Arcade mode is broken into four variants. Escalation is simply a test of getting through as many levels as possible before all lives are lost. Collecting 20 gems in this mode adds an additional life. Finish enough levels and a different method for clearing the levels unlocks. By this I mean, Bob starts the game just as himself, but gradually learns new ways to traverse the game, such as Bouncy, which puts Bob on a pogo stick, or Spaceship, which transforms the game into a side-scroller with a ship that doesn’t jump or shoot but can only dodge. Other traversal abilities include Bob being strapped to a wheel, Fat Bob, and Double Jump, all of which alter the gameplay dynamic in a different way. Time Crisis is the second Arcade mode which tests player’s skills to complete as many levels in 15 seconds. The catch is that time is added to the clock each time a gem is collected. Then there is Hero Rush, which changes Bob’s movement ability at the beginning of each level. All of these styles are then smashed together in Hybrid Rush, in which Bob can have multiple traversal modes active at once, and they vary each level. Collecting gems also keeps the timer from expiring.

Free play mode allows players to create their own levels by sliding up or down all manner of options for environment and obstacle variants. One of the added challenges to free play is the fact that during co-op, one option is to have all players bungee corded together. If one player dies, then they remain limp, bouncing dead weight for the rest of the group. It can be downright hilarious to watch the remaining living players struggle to complete the level while a dead body bounces around tied to them.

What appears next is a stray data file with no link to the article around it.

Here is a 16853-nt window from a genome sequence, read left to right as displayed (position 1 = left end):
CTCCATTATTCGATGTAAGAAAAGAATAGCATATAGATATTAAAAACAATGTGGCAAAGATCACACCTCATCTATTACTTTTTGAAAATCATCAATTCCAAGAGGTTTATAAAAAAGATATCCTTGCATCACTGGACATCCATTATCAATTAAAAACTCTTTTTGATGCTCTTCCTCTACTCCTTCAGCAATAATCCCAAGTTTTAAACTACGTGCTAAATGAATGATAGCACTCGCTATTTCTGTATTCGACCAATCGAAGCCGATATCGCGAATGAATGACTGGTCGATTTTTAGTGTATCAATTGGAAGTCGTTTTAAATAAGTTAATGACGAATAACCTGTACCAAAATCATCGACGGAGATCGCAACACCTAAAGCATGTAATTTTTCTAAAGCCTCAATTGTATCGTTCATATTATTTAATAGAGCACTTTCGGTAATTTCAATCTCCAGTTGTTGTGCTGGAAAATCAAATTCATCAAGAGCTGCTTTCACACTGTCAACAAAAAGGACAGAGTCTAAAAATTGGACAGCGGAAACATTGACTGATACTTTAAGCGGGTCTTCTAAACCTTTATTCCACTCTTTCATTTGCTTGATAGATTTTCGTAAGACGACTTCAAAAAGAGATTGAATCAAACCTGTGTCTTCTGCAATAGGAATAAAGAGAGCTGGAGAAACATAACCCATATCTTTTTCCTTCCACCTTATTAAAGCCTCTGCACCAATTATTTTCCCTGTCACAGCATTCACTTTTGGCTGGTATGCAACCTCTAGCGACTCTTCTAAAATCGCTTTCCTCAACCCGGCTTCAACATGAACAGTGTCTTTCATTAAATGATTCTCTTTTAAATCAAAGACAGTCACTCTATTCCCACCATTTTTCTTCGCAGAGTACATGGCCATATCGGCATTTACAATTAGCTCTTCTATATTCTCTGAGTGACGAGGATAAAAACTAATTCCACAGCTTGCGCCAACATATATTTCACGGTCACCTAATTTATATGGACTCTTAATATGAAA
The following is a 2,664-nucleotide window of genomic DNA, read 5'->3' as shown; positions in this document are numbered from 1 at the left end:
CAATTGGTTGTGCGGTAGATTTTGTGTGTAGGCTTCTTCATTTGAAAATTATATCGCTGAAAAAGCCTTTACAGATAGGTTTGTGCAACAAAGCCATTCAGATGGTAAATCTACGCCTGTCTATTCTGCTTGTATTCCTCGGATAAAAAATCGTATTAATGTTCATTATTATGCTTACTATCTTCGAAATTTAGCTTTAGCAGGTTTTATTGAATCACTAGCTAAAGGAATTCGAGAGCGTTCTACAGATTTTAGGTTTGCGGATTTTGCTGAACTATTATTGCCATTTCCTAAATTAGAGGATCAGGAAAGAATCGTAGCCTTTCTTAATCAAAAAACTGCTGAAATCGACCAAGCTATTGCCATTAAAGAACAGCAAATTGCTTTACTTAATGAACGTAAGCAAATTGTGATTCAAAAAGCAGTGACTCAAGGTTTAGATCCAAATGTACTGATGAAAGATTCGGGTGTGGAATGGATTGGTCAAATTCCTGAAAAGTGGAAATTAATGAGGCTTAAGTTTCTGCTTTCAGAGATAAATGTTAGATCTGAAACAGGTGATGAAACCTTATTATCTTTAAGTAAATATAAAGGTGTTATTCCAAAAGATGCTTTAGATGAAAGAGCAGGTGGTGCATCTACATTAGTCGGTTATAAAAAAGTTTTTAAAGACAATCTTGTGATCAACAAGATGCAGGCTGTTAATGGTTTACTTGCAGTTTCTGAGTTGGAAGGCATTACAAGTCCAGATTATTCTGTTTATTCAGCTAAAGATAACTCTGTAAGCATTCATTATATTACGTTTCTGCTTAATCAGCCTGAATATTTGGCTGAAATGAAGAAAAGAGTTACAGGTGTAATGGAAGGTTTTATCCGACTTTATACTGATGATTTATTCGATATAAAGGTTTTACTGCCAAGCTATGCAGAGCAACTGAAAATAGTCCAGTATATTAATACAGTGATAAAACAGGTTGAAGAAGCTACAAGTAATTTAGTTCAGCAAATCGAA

All levels in all modes can be played with up to 4 players cooperatively. While this may seem like it would add even more to the chaos of the game, I often found myself rooting for the other players (my kids) as they could sneak through some deviously deadly obstacles after I misjudged my timing on a jump. Cloudberry Kingdom is plenty of fun for a single player, but is an absolute blast to play in couch co-op with friends.

For all the bombast and craziness that the game dishes out time and again, what truly keeps me coming back for more is the music. While mostly falling into a techno, pop, or dub step pedigree, the music is so upbeat and adds a level of whimsy and fun that makes it easier to remain calm and cheery during moments of incredible frustration. Cloudberry Kingdom is a wonderfully charming game overall, while also being an overloaded stimulant of torturous obstacles and maddening platform fun. Quick, randomly generated levels that regularly change in pace and difficulty give a great sense of progression and accomplishment. Co-op only adds to the fun as all players can share in the commiseration of failure during some of the wildly difficult levels as well as the triumph of overcoming such challenges. Cloudberry Kingdom is an absolute treat to play, simple as that.


+ Quick levels provide plenty of constant forward progression
+ Wild variations in all levels and modes
+ Couch co-op is chaotic fun
+ Fantastic music selection

– Even with powers enabled, some levels can be very frustrating

Game Info:
Platform: Reviewed on PS3 via PSN, also available on Steam, XBLA, Wii U eShop and coming soon to Vita
Publisher: Ubisoft
Developer: Pwnee Studios
Release Date: 7/30/2013
Genre: Platformer
ESRB Rating: Teen
Players: 1-4 (local multiplayer)
Source: Review code provided by publisher

About the Author

Tim has been playing video games for more than 20 years. He manages to find time to game in between raising three kids and working as a network administrator. Follow Tim on Twitter @freemantim.